Divided into three parts, the book begins in 1958 with Eddie O’Hare, a sixteen year-old student at Phillips Exeter Academy, taking a summer job as a writer’s assistant to Ted Cole, a philandering husband and somewhat successful author of children’s books. As it turns out Ted and Marion Cole’s marriage is failing. Marion still grieves the loss of their two sons in a car accident four years previous. Both boys were students at Phillips Exeter Academy.
Ted and Marion have a four year-old daughter named Ruth. Unable to get beyond the deaths of her sons, Marion has covered the walls of their house with pictures of them. She shows little affection to Ruth. The hiring of Eddie O’Hare by Ted Cole is a deliberate attempt to drive Marion to infidelity, which Ted hopes will strengthen his case for gaining custody of Ruth when the couple divorces. Eddie O’Hare looks a lot like the couple’s dead sons. Eddie and Marion have an affair that lasts the summer. At the end of the summer, Marion disappears, taking with her most of the pictures of her dead sons, and leaving Ruth with her father.
Fast-forward to 1990. Ruth Cole is a successful, 36 year-old novelist. While in Europe researching prostitution for a novel, Ruth witnesses the murder of a prostitute at the hands of one of her customers. Ruth anonymously provides police with enough details about the killer that they are eventually able to arrest him.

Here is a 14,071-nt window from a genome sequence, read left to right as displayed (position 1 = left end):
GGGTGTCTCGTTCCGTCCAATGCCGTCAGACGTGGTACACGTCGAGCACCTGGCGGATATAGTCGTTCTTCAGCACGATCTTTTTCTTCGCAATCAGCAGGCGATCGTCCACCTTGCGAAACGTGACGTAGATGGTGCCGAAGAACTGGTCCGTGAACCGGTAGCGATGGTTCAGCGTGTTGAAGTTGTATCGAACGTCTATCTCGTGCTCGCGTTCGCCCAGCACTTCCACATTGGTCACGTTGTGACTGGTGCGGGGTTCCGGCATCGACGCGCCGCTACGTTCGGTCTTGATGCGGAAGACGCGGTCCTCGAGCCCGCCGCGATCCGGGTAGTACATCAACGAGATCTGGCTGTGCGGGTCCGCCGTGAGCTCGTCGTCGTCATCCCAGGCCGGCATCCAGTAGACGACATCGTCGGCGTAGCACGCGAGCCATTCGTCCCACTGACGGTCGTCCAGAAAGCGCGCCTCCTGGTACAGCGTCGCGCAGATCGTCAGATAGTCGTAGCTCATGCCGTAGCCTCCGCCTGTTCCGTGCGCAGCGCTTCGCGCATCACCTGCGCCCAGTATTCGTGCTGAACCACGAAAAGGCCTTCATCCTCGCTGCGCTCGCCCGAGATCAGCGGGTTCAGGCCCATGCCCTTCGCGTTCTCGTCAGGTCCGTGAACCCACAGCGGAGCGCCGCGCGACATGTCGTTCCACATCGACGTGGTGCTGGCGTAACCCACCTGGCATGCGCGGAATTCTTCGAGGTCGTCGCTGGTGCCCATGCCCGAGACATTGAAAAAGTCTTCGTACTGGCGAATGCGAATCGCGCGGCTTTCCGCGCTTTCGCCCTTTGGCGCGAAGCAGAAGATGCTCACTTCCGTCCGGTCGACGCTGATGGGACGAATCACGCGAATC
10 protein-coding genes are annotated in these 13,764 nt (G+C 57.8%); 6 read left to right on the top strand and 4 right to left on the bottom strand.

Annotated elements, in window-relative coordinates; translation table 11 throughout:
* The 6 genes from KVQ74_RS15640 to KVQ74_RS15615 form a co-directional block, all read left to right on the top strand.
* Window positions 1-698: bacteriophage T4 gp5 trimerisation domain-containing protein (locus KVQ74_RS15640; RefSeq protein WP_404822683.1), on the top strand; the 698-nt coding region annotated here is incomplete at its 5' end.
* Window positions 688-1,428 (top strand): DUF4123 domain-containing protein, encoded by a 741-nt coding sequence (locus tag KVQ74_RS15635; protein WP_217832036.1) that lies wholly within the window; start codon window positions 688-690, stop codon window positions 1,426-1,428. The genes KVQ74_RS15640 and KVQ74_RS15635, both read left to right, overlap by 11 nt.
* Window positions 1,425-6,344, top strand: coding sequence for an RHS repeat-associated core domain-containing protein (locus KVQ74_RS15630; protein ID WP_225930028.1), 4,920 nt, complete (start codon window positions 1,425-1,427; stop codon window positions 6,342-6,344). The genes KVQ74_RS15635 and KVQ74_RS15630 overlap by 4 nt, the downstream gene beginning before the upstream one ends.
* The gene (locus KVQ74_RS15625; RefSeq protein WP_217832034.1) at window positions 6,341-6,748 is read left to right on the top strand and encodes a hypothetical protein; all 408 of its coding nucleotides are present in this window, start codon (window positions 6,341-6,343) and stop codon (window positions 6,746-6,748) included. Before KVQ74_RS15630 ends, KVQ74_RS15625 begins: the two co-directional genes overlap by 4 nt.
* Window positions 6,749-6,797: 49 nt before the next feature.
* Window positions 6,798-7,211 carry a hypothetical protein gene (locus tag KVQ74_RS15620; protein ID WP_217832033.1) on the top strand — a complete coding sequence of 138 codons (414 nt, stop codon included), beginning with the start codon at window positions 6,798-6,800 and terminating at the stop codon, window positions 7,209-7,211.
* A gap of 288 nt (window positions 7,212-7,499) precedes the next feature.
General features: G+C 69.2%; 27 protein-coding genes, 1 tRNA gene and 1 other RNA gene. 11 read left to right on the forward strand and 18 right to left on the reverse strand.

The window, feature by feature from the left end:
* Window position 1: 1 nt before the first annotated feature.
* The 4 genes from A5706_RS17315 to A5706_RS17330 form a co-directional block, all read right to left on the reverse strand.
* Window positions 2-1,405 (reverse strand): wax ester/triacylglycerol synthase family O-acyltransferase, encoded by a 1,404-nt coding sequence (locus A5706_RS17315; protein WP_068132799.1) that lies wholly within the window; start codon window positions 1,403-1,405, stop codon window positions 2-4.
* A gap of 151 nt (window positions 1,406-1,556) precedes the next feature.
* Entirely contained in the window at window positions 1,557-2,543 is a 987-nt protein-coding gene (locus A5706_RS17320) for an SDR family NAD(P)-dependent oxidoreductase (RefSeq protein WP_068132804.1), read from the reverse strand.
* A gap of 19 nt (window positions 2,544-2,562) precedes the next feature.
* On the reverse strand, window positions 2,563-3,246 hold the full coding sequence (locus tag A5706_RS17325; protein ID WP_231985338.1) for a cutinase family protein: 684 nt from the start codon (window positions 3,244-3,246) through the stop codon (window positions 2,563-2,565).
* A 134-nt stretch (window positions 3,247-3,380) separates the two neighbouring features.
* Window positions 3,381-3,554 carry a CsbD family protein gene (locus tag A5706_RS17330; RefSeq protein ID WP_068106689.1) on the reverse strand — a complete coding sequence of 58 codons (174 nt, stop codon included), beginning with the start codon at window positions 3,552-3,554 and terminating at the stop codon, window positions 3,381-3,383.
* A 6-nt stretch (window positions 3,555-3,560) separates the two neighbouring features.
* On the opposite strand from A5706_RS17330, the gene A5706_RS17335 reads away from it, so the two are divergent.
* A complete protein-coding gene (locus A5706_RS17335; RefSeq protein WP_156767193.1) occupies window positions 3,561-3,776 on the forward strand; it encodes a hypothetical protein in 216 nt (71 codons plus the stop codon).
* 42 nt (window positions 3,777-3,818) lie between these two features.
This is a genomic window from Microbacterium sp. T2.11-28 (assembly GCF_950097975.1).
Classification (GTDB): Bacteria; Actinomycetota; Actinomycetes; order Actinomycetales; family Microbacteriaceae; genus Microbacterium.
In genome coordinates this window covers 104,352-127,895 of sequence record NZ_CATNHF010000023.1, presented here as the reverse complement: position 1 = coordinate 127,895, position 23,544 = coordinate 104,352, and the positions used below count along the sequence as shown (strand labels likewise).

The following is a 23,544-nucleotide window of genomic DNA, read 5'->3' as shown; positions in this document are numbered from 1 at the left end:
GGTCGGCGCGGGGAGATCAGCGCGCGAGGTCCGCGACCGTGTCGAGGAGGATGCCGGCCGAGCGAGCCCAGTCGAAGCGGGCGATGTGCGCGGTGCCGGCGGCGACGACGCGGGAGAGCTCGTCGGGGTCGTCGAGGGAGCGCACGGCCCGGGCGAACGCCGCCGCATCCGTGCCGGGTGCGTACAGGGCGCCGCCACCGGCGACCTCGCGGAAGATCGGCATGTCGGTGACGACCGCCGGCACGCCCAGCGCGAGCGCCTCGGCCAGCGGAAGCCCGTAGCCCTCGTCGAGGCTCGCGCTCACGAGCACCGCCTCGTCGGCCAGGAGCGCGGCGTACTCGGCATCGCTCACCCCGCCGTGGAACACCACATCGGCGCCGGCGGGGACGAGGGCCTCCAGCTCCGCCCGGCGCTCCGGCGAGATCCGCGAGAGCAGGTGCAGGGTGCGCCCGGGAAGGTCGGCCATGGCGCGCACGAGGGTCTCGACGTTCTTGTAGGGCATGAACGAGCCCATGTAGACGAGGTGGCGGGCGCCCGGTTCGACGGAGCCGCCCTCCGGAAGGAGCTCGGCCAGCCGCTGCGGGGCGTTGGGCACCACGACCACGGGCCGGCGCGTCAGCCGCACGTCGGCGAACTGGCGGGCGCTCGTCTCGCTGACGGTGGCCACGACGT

Five years later, the detective who solved the prostitute’s murder realizes that Ruth Cole is the anonymous witness whose information helped solve the case because of details presented in one of her novels. While in Europe promoting her latest novel, Ruth meets the detective, and they soon fall in love, eventually returning to Ruth’s home in Vermont to marry. At the end of the book, Eddie O’Hare and Ruth reunite with Marion Cole, who has been living in Canada and writing detective novels.
John Irving’s inimitable writing style is what keeps me going back to read him. His descriptions people and relationships are as honest as I have ever read. His descriptions of sexual encounters, though not clinical, are straightforward and matter-of-fact, giving little, if any, attention to the emotions which are a part of the encounters. I much prefer this approach to the breathless, sweaty, passionate encounters some authors tend toward. Frankly, I don’t need a thrust-by-thrust description of lovemaking.
The thing I didn’t like about this novel was the jump from 1958 to the 1990s. I would like to have seen a little more about Ruth’s development, both as a woman and as a writer. The brief flashbacks we get simply aren’t enough. I would also like to have seen something about the healing process which Marion undergoes. How does she process her grief between the summer of 1958 and 1995, when we get to see her again? As a reader, I felt a little cheated.
Having said those things, I still found the novel enjoyable, though it is, as yet, my least favorite of Irving’s works.